This is the second film in the STAR WARS “Prequel Trilogy.” Unfortunately, it suffers from many of the flaws that plagued THE PHANTOM MENACE: slow pacing, weak storytelling, muddled exposition—all wrapped up on cartoon-like computer-generated effects that are supposed to overwhelm any reservations about the uninspired narrative. Despite being touted as a major comeback, STAR WARS, EPISODE TWO: ATTACK OF THE CLONES emerged looking as bad as if not worse than its 1999 predecessor.
With ATTACK OF THE CLONES, the prequel trilogy confirmed that it was not about making good movies; it was only about filling in the back story for the original trilogy. The problem was that, despite the press release hype indicating that Lucas had mapped out the entire saga, it was evident that Lucas had always been working without a clear plan. After STAR WARS, each subsequent film introduced contradictions that had to be explained away later (as Obi-Wan’s “I was telling the truth, sort of” speech in RETURN OF THE JEDI was meant to justify his “Darth Vader killed your father” speech in STAR WARS). The increasingly messy narrative might have been forgiven if Lucas had managed to recapture the exhilaration and excitement that made STAR WARS an instant classic. Unfortunately, what had begun a long, long time ago as glorious entertainment had degenerated by this time into an untenable mixture of juvenile kiddy moviemaking and pretentious pseudo-mythmaking.
More interesting than the film’s allegedly mythic narrative is the mythic narrative behind the film’s making: that George Lucas had disappinted us with PHANTOM MENACE only because he had not directed a film since the first STAR WARS in 1977, so no one could blame him for being a little rusty. And the fans had not seen a STAR WARS film since 1983’s RETURN OF THE JEDI, so who could blame them for flocking to see it? However, there was no decent excuse left for CLONES.
And there was much that needed excusing. Chief among the flaws was the lame romantic subplot, which is so badly written, directed and performed that it easily competes with both PHANTOM MEACE’S Jar-Jar Binks and Jake Lloyd for reaching the all-time low point in the series. Besides that, we get more examples of good actors being ill-used by the material (only Christopher Lee manages to shine, and Ewan McGregor emerges relatively unscathed). There is an overabundance of computer-generated imagery that (as often is the case) looks too glossy and unconvincing (particularly the animated proprietor of the ‘50s style diner). And there’s a plot that combines excessive exposition with lazy plot devices. (For example, there’s the aforementioned ‘50s diner scene, where Obi-Wan gets the information he needs to track down bounty hunter Jango Fett. This is the equivalent of ‘70s cop shows like STARSKY AND HUTCH, wherein the police solved the crime each week by getting everything they needed to know from their ever reliable street informant.) Even the occasional interesting development (as when renegade Jedi Count Dooku claims to be setting up his own organization to combat the Sith, because the Jedi have proven to be ineffective) is quickly jettisoned in favor of more simplistic storytelling (Dooku turns out to be just working for the machiavellian Senator Palpatine).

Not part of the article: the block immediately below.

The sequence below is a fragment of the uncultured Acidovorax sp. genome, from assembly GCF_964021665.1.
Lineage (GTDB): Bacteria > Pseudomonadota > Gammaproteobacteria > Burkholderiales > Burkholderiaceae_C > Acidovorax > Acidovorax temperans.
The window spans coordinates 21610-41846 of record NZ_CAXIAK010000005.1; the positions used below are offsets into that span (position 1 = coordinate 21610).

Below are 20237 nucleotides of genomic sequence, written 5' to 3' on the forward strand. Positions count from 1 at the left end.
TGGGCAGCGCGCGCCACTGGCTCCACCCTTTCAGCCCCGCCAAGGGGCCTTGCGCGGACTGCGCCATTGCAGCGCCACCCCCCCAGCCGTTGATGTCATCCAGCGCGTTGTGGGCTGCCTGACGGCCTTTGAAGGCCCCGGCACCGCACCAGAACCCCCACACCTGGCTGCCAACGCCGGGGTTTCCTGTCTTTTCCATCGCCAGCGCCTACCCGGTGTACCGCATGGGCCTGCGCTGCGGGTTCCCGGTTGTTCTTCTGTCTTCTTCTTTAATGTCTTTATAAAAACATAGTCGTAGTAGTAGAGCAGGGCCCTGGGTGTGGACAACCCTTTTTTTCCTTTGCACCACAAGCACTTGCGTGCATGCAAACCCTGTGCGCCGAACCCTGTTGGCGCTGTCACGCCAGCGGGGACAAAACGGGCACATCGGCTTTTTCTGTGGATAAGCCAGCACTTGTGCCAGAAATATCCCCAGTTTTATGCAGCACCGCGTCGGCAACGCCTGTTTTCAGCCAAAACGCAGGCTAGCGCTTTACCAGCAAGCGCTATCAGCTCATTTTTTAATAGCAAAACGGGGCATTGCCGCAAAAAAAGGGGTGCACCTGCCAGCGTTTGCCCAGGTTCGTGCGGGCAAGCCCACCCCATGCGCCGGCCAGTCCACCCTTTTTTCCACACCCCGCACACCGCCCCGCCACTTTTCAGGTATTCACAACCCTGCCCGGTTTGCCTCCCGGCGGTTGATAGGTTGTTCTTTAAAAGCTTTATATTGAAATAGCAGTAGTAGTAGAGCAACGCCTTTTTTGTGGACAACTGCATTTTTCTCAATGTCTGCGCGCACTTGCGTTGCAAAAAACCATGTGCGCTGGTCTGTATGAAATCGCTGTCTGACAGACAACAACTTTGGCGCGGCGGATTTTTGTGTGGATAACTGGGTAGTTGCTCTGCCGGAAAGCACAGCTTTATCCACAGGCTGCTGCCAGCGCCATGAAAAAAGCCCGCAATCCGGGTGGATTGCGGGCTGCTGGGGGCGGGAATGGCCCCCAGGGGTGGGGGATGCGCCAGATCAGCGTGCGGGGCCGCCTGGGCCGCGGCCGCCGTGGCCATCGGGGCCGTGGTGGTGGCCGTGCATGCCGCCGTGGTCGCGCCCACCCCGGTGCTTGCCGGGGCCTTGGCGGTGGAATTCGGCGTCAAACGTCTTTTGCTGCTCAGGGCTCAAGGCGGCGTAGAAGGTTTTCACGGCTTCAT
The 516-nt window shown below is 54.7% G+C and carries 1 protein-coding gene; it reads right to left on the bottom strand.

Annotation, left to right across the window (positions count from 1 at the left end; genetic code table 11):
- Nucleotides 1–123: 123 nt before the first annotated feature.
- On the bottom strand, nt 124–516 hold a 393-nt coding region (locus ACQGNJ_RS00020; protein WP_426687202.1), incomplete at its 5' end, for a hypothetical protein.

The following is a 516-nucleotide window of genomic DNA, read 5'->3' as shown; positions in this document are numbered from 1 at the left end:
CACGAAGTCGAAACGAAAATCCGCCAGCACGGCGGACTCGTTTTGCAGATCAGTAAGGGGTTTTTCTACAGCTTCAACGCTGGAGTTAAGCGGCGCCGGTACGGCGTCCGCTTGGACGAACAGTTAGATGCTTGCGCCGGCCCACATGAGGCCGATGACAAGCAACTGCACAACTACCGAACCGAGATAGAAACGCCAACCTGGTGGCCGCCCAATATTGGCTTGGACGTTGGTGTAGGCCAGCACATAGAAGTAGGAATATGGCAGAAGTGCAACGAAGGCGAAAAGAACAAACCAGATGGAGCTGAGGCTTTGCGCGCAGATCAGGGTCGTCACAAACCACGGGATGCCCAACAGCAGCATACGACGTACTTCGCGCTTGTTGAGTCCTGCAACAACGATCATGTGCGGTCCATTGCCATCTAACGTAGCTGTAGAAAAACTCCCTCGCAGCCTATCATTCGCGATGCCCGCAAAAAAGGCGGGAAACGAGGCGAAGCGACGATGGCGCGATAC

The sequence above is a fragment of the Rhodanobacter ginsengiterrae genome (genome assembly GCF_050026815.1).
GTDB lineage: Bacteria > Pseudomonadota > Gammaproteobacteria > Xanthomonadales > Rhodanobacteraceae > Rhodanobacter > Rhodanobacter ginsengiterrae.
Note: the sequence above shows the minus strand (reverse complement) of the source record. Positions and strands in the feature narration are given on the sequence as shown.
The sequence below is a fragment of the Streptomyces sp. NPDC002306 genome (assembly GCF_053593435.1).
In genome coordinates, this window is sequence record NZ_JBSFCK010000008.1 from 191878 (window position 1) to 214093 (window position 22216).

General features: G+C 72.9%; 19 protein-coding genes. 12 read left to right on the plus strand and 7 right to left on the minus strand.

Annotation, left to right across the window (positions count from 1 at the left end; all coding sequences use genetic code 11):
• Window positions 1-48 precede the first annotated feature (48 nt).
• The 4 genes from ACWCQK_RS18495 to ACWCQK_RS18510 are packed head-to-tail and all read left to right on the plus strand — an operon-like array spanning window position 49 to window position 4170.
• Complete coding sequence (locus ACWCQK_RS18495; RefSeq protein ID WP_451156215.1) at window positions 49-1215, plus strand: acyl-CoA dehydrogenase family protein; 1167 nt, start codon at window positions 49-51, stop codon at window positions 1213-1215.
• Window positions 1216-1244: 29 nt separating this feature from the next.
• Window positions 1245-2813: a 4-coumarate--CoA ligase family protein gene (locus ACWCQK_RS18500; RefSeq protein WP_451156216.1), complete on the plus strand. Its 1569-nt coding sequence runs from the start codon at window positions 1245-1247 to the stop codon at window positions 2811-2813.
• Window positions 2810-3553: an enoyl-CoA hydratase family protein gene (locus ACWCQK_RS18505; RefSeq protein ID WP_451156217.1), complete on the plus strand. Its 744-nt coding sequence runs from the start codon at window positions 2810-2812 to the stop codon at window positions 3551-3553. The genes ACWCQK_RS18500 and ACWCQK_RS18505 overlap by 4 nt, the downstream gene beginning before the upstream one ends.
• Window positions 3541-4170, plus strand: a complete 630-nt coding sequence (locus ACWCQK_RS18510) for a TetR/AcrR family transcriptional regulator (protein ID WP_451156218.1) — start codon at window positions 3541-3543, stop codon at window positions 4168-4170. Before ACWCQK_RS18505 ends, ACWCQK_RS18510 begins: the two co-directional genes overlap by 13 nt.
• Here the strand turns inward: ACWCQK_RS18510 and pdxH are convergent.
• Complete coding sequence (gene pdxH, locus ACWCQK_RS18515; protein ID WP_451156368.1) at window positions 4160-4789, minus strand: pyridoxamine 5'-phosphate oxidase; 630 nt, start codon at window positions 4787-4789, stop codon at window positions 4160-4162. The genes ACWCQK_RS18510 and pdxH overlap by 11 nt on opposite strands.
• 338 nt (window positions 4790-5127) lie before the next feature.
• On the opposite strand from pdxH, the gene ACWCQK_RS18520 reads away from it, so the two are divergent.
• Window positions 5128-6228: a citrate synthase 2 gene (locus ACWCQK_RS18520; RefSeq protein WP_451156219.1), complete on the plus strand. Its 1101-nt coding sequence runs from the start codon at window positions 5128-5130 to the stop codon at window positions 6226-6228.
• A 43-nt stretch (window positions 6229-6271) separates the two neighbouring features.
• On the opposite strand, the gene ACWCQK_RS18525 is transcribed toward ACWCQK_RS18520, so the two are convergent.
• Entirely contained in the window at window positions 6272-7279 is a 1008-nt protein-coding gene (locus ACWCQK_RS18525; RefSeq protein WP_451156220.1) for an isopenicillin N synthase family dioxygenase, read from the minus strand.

Most of these weaknesses were acknowledge at the time of release. However, one point that went mostly ignored was the unintentionally hilarious costuming for Padme Amidala (Natalie Portman), after she is being guarded by Anakin Skywalker (Hayden Christensen). As the alleged romance between the two grows, the characters struggle with their roles as senator and Jedi—roles that, theoretically, prevent them from consummating their sexual tension. What’s ridiculous is that as Amidala is explaining the bitter facts of life to Anakin about why they cannot fall in love, she is wearing a series of ‘fuck-me-now’ outfits that include sheer, backless gowns, waist-cinching leather corsets, and skin-tight tops that clearly reveal the bra-less nipples underneath. Viewers were legitimately left to wonder whether it was really his mother’s death that drove Anakin to go on a rampage and slaughter “women and children” (the first time he surrenders to the Dark Side of the Force, foreshadowing his eventual transformation in Dark Vader). Perhaps he was just venting his pent-up frustration after suffering Amidala’s extended sex-teasing?
One might conceivable argue that the costumes represent Amidala’s conflicted state of mind: that is, conscious of her responsibilities, she verbally rejects Anakin’s advances, but betrays herself visually, expressing her true desires through her choice of clothing. However, this is an extremely generous reading of the film, in line with those that tried to suggest the awkward dialogue and performances were simply a valid portrayal of awkward young lovers. Dwelling on such details only serves to invite the wrath of the Lucasoids. Sadly, this was all too typical of the response generated by the latest STAR WARS films: increasing disappointment followed by increasingly desperate rationalization.
Curiously, the faithful fans flocked to theatres anyway, apparently convinced, in some strange Panglosian fashion, that this new embarrassment (unspeakable dialogue, stilted performances, convoluted plot points, overdone special effects) somehow served the greater good of saga as a whole.
This was the first STAR WARS film that failed to outgross all the competition at the U.S box office during the year it was released, thanks to SPIDER-MAN, which earned well over $400-million in 2002.
STAR WARS, EPISODE 2: ATTACK OF THE CLONES (2002)/ Written & Directed by George Lucas. Cast: Hayden Christensen, Ewan McGregor, Natalie Portman, Christopher Lee, Samuel L. Jackson